German intelligence has accused pro-Russian rebels of shooting down a Malaysian passenger jet over Ukraine using missiles captured from government forces, a media report said.
Kiev and the West have previously charged that Malaysia Airlines Flight MH17 was blown out of the sky in July by separatist fighters using a BUK surface-to-air system supplied by Russia, charges denied by Moscow.
Wreckage of the Malaysia Airlines flight MH17 is seen on Oct 15 along a road near the village of Rassipnoe in Ukraine. flight MH17 was shot down on July 17 with 298 people on board. (AFP photo)
But the head of Germany's BND foreign spy agency Gerhard Schindler said intelligence indicated the rebels had captured a BUK system from a Ukrainian base and fired a missile that exploded directly next to the plane, Spiegel magazine reported Sunday.
The Amsterdam-Kuala Lumpur flight crashed on July 17 as it flew over rebel-held territory in eastern Ukraine, killing all 298 people on board, 153 of them Dutch.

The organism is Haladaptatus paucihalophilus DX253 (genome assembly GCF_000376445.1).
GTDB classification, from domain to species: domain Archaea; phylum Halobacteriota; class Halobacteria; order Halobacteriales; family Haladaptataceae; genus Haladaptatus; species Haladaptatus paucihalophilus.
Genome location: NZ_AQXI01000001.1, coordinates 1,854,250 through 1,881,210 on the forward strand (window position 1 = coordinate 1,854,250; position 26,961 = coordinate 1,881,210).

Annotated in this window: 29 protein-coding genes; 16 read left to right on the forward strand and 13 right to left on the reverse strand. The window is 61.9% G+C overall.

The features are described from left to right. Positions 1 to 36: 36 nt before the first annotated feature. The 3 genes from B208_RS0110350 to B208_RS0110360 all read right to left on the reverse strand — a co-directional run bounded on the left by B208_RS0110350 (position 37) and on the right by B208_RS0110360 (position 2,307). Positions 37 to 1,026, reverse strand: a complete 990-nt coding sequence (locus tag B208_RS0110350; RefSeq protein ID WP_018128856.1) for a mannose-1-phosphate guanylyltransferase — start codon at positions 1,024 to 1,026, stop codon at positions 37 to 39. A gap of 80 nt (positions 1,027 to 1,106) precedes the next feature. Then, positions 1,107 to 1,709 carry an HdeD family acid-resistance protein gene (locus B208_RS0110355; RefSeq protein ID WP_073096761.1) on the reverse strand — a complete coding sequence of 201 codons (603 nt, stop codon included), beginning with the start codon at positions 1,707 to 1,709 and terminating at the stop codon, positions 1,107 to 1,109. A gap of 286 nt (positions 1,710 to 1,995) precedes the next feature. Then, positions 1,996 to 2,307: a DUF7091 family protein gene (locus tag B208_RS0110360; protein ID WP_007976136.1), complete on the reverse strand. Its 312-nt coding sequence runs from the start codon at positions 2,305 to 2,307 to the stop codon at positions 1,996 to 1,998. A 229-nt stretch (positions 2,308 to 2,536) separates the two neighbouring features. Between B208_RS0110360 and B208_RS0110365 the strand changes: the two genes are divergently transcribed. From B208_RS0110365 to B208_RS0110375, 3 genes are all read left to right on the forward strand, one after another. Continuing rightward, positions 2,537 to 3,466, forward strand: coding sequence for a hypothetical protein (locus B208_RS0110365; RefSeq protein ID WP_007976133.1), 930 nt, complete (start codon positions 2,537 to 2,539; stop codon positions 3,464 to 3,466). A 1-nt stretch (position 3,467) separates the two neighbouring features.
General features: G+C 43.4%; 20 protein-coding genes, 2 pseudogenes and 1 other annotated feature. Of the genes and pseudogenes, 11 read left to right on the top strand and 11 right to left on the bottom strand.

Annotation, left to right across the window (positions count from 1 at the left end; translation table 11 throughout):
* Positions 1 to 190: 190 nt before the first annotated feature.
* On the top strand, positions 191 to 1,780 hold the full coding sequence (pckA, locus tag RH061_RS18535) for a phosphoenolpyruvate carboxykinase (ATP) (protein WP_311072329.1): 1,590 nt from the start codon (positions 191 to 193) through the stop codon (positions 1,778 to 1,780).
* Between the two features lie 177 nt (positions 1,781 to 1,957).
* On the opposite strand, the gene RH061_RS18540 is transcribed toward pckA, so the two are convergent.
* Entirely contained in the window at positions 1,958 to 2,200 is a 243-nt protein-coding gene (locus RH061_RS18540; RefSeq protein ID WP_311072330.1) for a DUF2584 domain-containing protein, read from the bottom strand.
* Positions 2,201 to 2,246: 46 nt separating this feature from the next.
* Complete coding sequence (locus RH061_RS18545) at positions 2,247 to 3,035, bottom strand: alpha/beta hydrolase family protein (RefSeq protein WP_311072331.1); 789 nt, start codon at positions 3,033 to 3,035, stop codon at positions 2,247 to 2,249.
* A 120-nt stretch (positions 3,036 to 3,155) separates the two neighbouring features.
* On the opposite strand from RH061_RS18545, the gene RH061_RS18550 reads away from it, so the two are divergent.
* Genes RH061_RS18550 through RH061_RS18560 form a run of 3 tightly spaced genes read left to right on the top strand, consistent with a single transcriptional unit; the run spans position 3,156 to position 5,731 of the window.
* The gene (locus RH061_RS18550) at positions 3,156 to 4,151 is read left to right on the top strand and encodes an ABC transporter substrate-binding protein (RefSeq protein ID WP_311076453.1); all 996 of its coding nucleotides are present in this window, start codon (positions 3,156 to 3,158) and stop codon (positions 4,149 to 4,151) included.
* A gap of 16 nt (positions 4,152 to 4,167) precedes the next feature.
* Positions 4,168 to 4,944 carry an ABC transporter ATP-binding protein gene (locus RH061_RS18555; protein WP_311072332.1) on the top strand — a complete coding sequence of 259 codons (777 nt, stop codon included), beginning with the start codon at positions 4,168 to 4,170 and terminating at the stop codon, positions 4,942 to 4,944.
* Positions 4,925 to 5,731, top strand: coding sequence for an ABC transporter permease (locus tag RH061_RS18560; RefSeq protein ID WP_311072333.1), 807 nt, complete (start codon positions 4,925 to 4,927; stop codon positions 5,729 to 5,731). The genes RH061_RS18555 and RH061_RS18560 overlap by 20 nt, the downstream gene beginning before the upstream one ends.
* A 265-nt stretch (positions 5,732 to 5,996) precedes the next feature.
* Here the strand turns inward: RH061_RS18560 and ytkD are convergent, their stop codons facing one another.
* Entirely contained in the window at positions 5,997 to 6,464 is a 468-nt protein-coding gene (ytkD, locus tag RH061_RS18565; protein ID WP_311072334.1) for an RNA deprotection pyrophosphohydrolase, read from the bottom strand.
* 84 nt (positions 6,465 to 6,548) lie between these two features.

Schindler said Russian claims the missile was fired by Ukrainian soldiers and that a Ukrainian fighter jet was flying close to the Malaysia Airlines plane were false, according to Monday's edition of Spiegel.
He also said Ukrainian photos had been "manipulated," the magazine reported but did not elaborate on what the pictures showed, who had provided them or altered them.
Andrei Purgin, deputy prime minister of the self-proclaimed Donetsk People's Republic immediately rubbished the claim.
"These accusations against us are without any basis," he told Russia's Interfax news agency, adding that such missiles could "only be fired by well-trained experts."
American intelligence officials had in July said that the plane could have been shot down mistakenly by ill-trained separatists.
"The former miners who are today defending their country do not have the expertise to operate such a sophisticated system," he added.
Schindler presented his findings to parliament's control committee overseeing German intelligence work on Oct 8.
An initial report by Dutch investigators issued last month found that the jet was hit by multiple "high-energy" objects but did not apportion blame.
The Russian-made BUK works by exploding directly outside the target and hitting it with a massive amount of high-velocity shrapnel.